Willem-Weismann--problems-at-breakfast,-

Willem Weismann

 

Problems At Breakfast, 2019

Oil on canvas

95 x 80 cm

 

£5,000

20% will be donated to the NHS

Willem Weismann (Netherlands, 1977) has been living in London (UK) since 2003. He studied at ArtEZ Institute for the Arts, Arnhem (NL) from 1997 to 2002 and Goldsmiths College, London (UK) from 2003 to 2004.

 

Discovering what lies behind a facade, or beneath our feet beyond the smooth surface of the pavement, is a central motif in Weismann’s work. His works depict absurd urban environments; various rooms cluttered with debris of contemporary life and the excess of consumerism. Bathed in a beautiful light, these vibrant scenes in chromatic hues are at once eerily familiar and unsettling, confronting us with the direct aftermath of our existence.

Often Weismann uses the canvas as his painting palette to mix his paints and incorporates this into the work itself.

Weismann was awarded with the East London Painting Prize in 2015. He has had solo exhibitions at the Zabludowicz Collection, London (UK); Grimm Gallery (Netherlands); The Nunnery gallery, London (UK); Galeria Quadrado Azul, Porto (PT); and Museum voor Moderne Kunst, Arnhem (NL).

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Problems-at-Breakfast,-95-x-80-cm,-oil-o
 
Willem-Weismann--w,-55-x-45-cm,-oil-on-c

Willem Weismann

 

𝓌, 2019

Oil on canvas

55 x 45 cm

 

£2,700

20% will be donated to the NHS

About his painting 𝓌 Weismann explained: “I only read this quote after making many of the 'neon' paintings, but I thought it was very appropriate. When the English playwright George Bernard Shaw visited Broadway and 42nd street in New York in the twenties and saw neon signs for the first time he said : 'It must be beautiful, if you cannot read.'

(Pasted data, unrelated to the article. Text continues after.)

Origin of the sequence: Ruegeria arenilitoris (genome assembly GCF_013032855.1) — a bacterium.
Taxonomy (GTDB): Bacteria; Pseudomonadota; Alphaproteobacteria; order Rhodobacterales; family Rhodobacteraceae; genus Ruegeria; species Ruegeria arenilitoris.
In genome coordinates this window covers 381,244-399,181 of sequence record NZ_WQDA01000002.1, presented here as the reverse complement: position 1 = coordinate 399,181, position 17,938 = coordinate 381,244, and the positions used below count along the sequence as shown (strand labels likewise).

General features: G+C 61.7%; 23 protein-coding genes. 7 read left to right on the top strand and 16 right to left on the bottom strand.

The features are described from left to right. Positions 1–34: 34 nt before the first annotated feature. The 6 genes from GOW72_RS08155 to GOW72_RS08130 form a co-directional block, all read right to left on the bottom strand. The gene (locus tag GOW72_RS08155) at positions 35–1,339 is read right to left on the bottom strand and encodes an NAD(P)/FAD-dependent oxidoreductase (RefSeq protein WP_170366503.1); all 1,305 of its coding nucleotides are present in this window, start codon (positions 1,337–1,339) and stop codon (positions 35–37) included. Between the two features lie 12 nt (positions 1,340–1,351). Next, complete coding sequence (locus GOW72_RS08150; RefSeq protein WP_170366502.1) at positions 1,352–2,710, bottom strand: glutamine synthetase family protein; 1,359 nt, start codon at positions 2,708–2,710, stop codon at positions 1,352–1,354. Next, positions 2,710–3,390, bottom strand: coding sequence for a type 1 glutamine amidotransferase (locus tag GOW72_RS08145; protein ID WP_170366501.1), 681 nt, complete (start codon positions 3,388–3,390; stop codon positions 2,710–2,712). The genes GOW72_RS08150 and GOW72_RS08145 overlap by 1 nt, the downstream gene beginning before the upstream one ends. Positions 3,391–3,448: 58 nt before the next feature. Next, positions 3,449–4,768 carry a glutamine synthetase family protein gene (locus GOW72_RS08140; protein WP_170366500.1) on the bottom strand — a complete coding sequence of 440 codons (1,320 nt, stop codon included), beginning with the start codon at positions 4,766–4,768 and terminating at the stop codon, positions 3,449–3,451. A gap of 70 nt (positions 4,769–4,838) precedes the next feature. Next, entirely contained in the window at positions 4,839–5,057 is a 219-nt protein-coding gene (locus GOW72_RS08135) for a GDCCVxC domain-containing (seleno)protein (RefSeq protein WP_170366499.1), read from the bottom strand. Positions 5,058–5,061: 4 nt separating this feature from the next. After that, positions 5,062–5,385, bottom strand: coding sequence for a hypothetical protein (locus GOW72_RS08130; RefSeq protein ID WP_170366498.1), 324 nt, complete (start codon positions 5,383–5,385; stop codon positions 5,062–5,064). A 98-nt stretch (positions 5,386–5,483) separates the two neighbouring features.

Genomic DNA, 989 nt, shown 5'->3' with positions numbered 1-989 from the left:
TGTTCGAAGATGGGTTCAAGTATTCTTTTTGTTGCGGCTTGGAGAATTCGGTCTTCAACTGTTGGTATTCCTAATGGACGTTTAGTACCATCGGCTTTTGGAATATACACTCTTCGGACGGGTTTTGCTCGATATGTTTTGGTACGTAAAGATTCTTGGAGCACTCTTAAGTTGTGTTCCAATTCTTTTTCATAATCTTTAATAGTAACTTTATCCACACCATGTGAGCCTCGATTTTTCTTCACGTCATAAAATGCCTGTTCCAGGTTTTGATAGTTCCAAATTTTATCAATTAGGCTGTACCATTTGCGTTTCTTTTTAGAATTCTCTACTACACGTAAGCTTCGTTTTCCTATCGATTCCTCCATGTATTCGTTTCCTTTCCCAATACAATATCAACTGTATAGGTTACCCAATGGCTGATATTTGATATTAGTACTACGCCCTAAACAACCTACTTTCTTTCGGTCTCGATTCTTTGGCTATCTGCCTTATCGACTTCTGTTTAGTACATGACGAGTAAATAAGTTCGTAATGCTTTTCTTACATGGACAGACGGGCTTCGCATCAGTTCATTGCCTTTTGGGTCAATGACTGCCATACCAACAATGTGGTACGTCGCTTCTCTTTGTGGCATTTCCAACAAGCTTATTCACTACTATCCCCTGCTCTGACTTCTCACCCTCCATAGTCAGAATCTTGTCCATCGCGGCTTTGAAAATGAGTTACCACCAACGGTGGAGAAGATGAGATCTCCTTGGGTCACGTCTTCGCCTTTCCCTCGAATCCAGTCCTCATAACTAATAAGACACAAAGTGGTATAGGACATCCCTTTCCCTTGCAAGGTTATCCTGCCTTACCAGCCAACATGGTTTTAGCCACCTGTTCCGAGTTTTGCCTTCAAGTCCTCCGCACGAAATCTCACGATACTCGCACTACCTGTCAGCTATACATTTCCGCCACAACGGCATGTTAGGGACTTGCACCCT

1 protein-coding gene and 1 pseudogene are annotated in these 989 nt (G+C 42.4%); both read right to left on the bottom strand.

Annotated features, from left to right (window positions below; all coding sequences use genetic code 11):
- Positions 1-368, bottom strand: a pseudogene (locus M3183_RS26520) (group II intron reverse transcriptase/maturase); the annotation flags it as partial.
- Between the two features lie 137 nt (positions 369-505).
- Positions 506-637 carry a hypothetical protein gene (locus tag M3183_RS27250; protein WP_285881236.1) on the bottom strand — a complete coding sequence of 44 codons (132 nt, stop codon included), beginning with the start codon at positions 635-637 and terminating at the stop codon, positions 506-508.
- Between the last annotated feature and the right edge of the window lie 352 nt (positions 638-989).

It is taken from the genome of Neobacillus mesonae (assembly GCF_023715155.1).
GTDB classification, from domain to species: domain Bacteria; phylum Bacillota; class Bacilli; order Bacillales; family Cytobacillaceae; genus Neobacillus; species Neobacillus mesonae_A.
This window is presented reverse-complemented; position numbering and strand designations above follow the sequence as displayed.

The neon paintings show the back sign of a neon. The letters are only partly visible and it's not clear what the complete text or 'message' is.

It's also for me a portrait of a city, but just reduced to shape and colour.

Like most people I don't really know how a neon sign works or what it looks like from the other side, so I just make it up each time. It doesn't have much to do with reality, it becomes an abstract play with form and colour. In this way I want to show that things are often more complicated than they seem, even a single letter is constructed of many parts. It's also a comment on how in our lives today, we are surrounded by many complex objects (phones, laptops, etc..) that we use but have no idea how they work or are made.”

Willem-Weismann--w,-55-x-45-cm,-oil-on-c